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Page:Popular Science Monthly Volume 65.djvu/208

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204
THE POPULAR SCIENCE MONTHLY.

picked up near the station. The richness of the neighborhood in deep-water forms has been well known since the studies of the Challenger. Glass sponges of many species are frequent prizes of the fishermen. And stalked crinoids (Metacrinus rotundus) are often taken off the reef Okinosé. Among the fishes Bathythrissa, a primitive deep-water teleost, of which the Challenger was able to obtain but few examples, is now taken off Misaki so abundantly that it is regularly shipped to the fish-market in Tokyo. Hag-fishes are common, even more than common, and there have been collected within a relatively small area three genera and four species. Among the sharks Heptanchus is common; Mitsukurina, which is perhaps the Cretaceous broad-nosed Scaphanorhynchus, is taken occasionally. A Port Jackson shark is abundant, and in the course of a year the neighborhood yields about a dozen specimens of the frilled shark, Chlamydoselachus. Of chimseroids, Chimæra phantasma is common, and C. mitsukurii and C. purpurescens also occur; rare, however, is the long-nosed chimæra, Rhinochimæra pacifica.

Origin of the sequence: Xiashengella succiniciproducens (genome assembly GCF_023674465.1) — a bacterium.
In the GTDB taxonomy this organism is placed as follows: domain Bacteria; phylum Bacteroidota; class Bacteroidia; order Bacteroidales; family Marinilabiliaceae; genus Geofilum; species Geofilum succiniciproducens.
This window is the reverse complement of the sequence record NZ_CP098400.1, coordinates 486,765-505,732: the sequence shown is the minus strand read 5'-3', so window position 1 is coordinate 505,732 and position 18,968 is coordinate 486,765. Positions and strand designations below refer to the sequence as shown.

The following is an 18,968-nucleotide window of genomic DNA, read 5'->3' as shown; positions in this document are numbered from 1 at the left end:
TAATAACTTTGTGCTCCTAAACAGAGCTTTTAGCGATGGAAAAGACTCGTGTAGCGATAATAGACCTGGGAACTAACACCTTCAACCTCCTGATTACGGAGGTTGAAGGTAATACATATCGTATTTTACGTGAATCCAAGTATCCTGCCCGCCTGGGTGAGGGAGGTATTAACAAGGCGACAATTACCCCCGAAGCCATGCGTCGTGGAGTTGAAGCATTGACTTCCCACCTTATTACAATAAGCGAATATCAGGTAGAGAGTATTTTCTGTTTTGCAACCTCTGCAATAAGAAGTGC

One need hardly remark that the possibilities of Misaki are not exhausted in producing new and extraordinary forms. To cite merely an instance of this, during the writer's visit two hag-fishes were obtained, one of which, Paramyxine atami, was transitional between Myxine and Bdellostoma—its outer gill openings being drawn together within the length of about a centimeter; another (B. okinoseana) was transitional between the hag-fishes of many and of few gills, a large form with eight gill-openings on either side. In fact, it is coming to be expected that each year is to bring to the Zoological Institute at Tokyo prizes from Misaki—one year new forms of sponges; another, a gigantic tubularian hydroid, Branchiocerianthus, as a 'gift from the sea goddess Otohimé'; and another, specimens of umbrella-shaped octopods, Amphitretus. Under such circumstances it is not unnatural that the visitor should bring away from Misaki a stronger impression of his individual work in collecting—and this implies a clearer picture of the local fauna—than from many an older and better known zoological station. And he might justly add that the friendship of his colleagues of Japan is not the least enduring memory of his stay.